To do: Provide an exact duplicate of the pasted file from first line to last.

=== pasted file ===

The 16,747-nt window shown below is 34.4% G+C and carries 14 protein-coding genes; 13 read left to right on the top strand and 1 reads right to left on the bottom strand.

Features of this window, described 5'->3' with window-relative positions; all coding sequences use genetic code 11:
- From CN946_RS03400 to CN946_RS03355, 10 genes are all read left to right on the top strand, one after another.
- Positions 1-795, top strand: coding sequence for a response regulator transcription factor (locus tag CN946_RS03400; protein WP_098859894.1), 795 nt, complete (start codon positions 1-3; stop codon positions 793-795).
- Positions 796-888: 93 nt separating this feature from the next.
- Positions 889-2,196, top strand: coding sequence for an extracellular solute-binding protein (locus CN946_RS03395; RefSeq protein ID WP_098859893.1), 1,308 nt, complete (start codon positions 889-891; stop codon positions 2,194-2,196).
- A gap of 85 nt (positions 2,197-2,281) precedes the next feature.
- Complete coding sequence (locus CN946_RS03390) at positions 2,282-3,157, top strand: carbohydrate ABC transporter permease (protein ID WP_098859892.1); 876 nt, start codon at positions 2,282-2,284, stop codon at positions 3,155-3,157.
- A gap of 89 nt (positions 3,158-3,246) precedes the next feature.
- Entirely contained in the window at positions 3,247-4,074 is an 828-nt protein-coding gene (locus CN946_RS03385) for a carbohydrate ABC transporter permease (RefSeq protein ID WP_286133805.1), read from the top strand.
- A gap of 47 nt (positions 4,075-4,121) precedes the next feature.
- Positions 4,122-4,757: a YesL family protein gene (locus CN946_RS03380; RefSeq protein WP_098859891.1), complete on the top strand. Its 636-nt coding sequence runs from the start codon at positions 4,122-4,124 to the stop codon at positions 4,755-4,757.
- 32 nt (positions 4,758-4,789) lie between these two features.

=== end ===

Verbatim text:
The 16,747-nt window shown below is 34.4% G+C and carries 14 protein-coding genes; 13 read left to right on the top strand and 1 reads right to left on the bottom strand.

Features of this window, described 5'->3' with window-relative positions; all coding sequences use genetic code 11:
- From CN946_RS03400 to CN946_RS03355, 10 genes are all read left to right on the top strand, one after another.
- Positions 1-795, top strand: coding sequence for a response regulator transcription factor (locus tag CN946_RS03400; protein WP_098859894.1), 795 nt, complete (start codon positions 1-3; stop codon positions 793-795).
- Positions 796-888: 93 nt separating this feature from the next.
- Positions 889-2,196, top strand: coding sequence for an extracellular solute-binding protein (locus CN946_RS03395; RefSeq protein ID WP_098859893.1), 1,308 nt, complete (start codon positions 889-891; stop codon positions 2,194-2,196).
- A gap of 85 nt (positions 2,197-2,281) precedes the next feature.
- Complete coding sequence (locus CN946_RS03390) at positions 2,282-3,157, top strand: carbohydrate ABC transporter permease (protein ID WP_098859892.1); 876 nt, start codon at positions 2,282-2,284, stop codon at positions 3,155-3,157.
- A gap of 89 nt (positions 3,158-3,246) precedes the next feature.
- Entirely contained in the window at positions 3,247-4,074 is an 828-nt protein-coding gene (locus CN946_RS03385) for a carbohydrate ABC transporter permease (RefSeq protein ID WP_286133805.1), read from the top strand.
- A gap of 47 nt (positions 4,075-4,121) precedes the next feature.
- Positions 4,122-4,757: a YesL family protein gene (locus CN946_RS03380; RefSeq protein WP_098859891.1), complete on the top strand. Its 636-nt coding sequence runs from the start codon at positions 4,122-4,124 to the stop codon at positions 4,755-4,757.
- 32 nt (positions 4,758-4,789) lie between these two features.